Senate Considers Drug Pricing Controls Legislation

In the waning days before the August recess, Senate Democrats are pushing legislation with anti-science drug price controls, as part of a so-called reconciliation bill.

The legislation could undercut its own goals by depriving drugmakers of incentives for developing blockbuster medicines, plus lower-cost biosimilars and generics, several analysts and industry groups have warned. Predictions are that small, early-stage biotechs would take a “disproportionate” toll, as they are behind the bulk of medical innovation and rely on robust investment climate. The biotech investor community has come out in strong opposition to the proposed legislation.

Several independent reports validate that such measures would reduce the pipeline of innovative new therapeutics and potentially diminish the size and impact of the U.S. biopharmaceutical industry, meaning job and other economic losses.

Every member organization, including MichBio, of the Council of State Bioscience Associations (CSBA) signed a letter last week to House and Senate leadership noting that proposed drug price controls will “devastate” innovation. “Most of our biopharmaceutical member companies are small-to-medium in size and relatively few have products on the market. Yet, these companies are leading the world in cutting-edge research to develop new therapies and cures,” said the CSBA letter.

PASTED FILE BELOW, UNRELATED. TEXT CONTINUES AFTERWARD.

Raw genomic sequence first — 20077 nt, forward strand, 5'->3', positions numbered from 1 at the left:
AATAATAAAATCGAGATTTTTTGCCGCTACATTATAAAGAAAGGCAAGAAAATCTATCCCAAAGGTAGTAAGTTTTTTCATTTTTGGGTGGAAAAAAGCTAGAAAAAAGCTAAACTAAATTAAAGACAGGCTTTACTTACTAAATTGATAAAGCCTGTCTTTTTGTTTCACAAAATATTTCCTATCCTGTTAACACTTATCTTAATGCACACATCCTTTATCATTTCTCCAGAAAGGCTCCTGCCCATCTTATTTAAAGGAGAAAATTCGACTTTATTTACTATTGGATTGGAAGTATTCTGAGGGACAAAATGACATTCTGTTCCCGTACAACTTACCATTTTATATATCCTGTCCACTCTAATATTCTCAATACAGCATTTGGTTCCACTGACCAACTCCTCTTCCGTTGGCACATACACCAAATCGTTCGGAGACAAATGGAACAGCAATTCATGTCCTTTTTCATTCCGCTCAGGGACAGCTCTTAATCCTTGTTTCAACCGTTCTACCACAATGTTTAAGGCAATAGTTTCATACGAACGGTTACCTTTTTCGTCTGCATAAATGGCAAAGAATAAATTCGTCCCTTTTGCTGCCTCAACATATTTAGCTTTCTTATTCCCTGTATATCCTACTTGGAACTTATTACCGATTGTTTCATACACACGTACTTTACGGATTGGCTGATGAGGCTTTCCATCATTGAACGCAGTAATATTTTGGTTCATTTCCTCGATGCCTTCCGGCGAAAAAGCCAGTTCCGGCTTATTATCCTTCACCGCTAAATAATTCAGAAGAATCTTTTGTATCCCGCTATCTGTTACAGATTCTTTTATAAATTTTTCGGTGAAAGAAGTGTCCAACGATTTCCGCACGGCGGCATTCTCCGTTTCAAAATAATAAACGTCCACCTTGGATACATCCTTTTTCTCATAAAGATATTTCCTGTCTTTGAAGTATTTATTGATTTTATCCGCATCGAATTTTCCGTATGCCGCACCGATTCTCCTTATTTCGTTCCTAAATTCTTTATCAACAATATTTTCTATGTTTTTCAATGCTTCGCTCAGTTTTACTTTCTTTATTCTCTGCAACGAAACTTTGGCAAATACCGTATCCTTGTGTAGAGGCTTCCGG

A new Vital Transformation study (funded by BIO), found proposed price controls would reduce net earnings by as much as 70-100% for some companies, hurting their ability to invest in R&D. Just six of 110 drugs approved from 2012-2021 would have made it to the market if the Senate price controls had been in place. In Michigan alone, the study projects a loss of more than 2300 jobs, or the equivalent of the Pfizer manufacturing facility in Kalamazoo and >$3.3 billion in economic impact.

Another analysis by Avalere of updated Senate drug pricing legislation showed Medicare negotiation could reduce manufacturer revenues by $165 billion in Part D and $290 billion in Part B from 2026 to 2032.

In addition to studies of the American market, experts also point to the impact of price regulations in Japan and Europe that have led to a dramatic reduction of their biopharmaceutical industries, innovation stagnation, regulatory delays, and de-risking of investments.

This is not a “modest proposal.” It disrupts the entire biopharma R&D system and threatens patient access to medicines and future innovations. The hundreds of drugs in development could all stall because of this legislation. That’s why patient advocates and disease organizations across the country are calling for an end to these price-setting proposals.

Take action! Tell your MI representative to oppose government price setting and support innovation for patients!

Leave a Comment